On July 26 the Central Minimum Wage Deliberative Council, an advisory body to the minister of health, labour and welfare, submitted a report on the standards for prefectural minimum wage hikes in fiscal 2012. If prefectural hikes are implemented in accordance with these standards, the overall average minimum wage in Japan as a whole will be 774 yen per hour, a year-on-year increase of 7 yen. The final decision on prefectural minimum wages is made by tripartite Prefectural Minimum Wage Deliberative Councils, however, and further increases can be expected depending on deliberations in these councils.
The current minimum wage is 873 yen/hour in Metropolitan Tokyo, the highest in Japan, followed by 836 yen/hour in Kanagawa Prefecture and 786 yen/hour in Osaka Prefecture. The lowest minimum wage is 645 yen/hour in Okinawa, Kochi, and Iwate Prefectures. The highest range of the proposed standards for this year's increase is from 10-20 yen/hour in Metropolitan Tokyo; the lowest is 4 yen/hour in 34 prefectures, including Iwate Prefecture.
In the Japanese minimum wage system, the national government decides the minimum wage limits in compliance with the Minimum Wage Act enacted in 1959, and employers are obliged to pay wages higher than these minimum wages. Every year from June to July, the Central Minimum Wage Deliberative Council, consisting of representatives of workers, employers, and the public interest, discusses and decides the standards for prefectural minimum wage hikes. With reference to these standards, the Prefectural Minimum Wage Deliberative Councils, which are set up in each prefecture on a tripartite basis, decide concrete amounts around August, and the increase becomes commonly effective around October.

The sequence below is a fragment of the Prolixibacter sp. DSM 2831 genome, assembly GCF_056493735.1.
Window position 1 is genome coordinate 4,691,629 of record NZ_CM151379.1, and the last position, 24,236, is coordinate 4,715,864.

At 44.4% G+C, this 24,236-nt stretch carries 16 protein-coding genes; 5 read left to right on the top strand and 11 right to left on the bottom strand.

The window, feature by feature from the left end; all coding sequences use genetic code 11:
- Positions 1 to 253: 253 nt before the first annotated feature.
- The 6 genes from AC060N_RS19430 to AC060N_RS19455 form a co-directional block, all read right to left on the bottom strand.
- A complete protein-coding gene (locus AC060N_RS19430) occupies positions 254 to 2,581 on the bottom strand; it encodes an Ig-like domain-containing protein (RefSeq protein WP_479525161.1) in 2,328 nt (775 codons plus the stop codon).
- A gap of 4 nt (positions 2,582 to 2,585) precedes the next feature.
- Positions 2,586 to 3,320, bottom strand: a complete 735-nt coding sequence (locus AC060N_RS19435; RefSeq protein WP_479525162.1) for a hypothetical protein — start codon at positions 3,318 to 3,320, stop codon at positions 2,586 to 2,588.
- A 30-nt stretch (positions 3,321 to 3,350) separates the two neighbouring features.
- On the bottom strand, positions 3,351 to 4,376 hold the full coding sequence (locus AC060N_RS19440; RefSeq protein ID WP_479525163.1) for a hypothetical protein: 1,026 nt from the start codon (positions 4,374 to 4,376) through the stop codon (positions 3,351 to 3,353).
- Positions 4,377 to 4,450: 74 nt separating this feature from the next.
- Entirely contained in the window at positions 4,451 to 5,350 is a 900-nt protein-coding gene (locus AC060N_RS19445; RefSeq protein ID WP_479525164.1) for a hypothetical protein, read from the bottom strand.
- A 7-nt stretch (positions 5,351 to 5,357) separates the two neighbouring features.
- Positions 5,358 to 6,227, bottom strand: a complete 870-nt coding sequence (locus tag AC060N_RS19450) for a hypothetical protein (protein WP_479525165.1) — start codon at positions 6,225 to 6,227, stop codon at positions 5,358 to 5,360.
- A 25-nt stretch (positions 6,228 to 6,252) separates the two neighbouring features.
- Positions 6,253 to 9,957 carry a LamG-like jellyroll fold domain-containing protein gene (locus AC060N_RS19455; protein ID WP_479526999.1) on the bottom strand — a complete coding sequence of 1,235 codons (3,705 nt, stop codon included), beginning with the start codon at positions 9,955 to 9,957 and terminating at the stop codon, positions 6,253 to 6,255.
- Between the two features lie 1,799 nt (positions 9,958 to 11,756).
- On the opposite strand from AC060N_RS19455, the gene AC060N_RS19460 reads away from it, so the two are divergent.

There are two kinds of minimum wage: one is the minimum wage by region or prefecture, and the other is the minimum wage by industry.
The minimum wage by region or prefecture is applied to all workers, including part-time workers, temporary workers, and other atypical workers, employed in any workplace in that prefecture, regardless of industry or job; it is determined by each of Japan's 47 prefectures.
The minimum wage by industry is related to specific industries in the region or prefecture. On the initiative of labour unions and employers concerned, it is set in those industries in which it is recognized that a minimum wage higher than the regional level is necessary. As of February 1, 2011, 250 minimum wages by industry had been determined nationwide.
The minimum wage covers the monthly basic wage but does not include extra wages, such as overtime pay, holiday work pay, non-absence allowance, commuting allowance, family allowance, or other allowance.
Concerning the minimum wage, the government, workers, and employers reached agreement in the employment strategy dialogue in 2010 that "an hourly wage of 800 yen be realized throughout Japan as soon as possible and a national average of 1,000 yen per hour be aimed for by the year 2020."
In response to the government's decision on minimum wage hike standards for 2012, RENGO (Japanese Trade Union Confederation) General Secretary Hiroyuki Nagumo stated that the proposal can be welcomed as it paves the way toward (1) raising the lowest level of wages, (2) achieving the agreement reached in the 2010 employment strategy dialogue, and (3) quickly resolving the so-called reverse phenomenon by which the livelihood protection level surpasses the minimum wage level, which RENGO has repeatedly advocated amid Japan's severe economic climate. General Secretary Nagumo also emphasized that RENGO will continue to conduct activities aimed at raising the minimum wage to a level that places importance on living costs and wage levels in each region.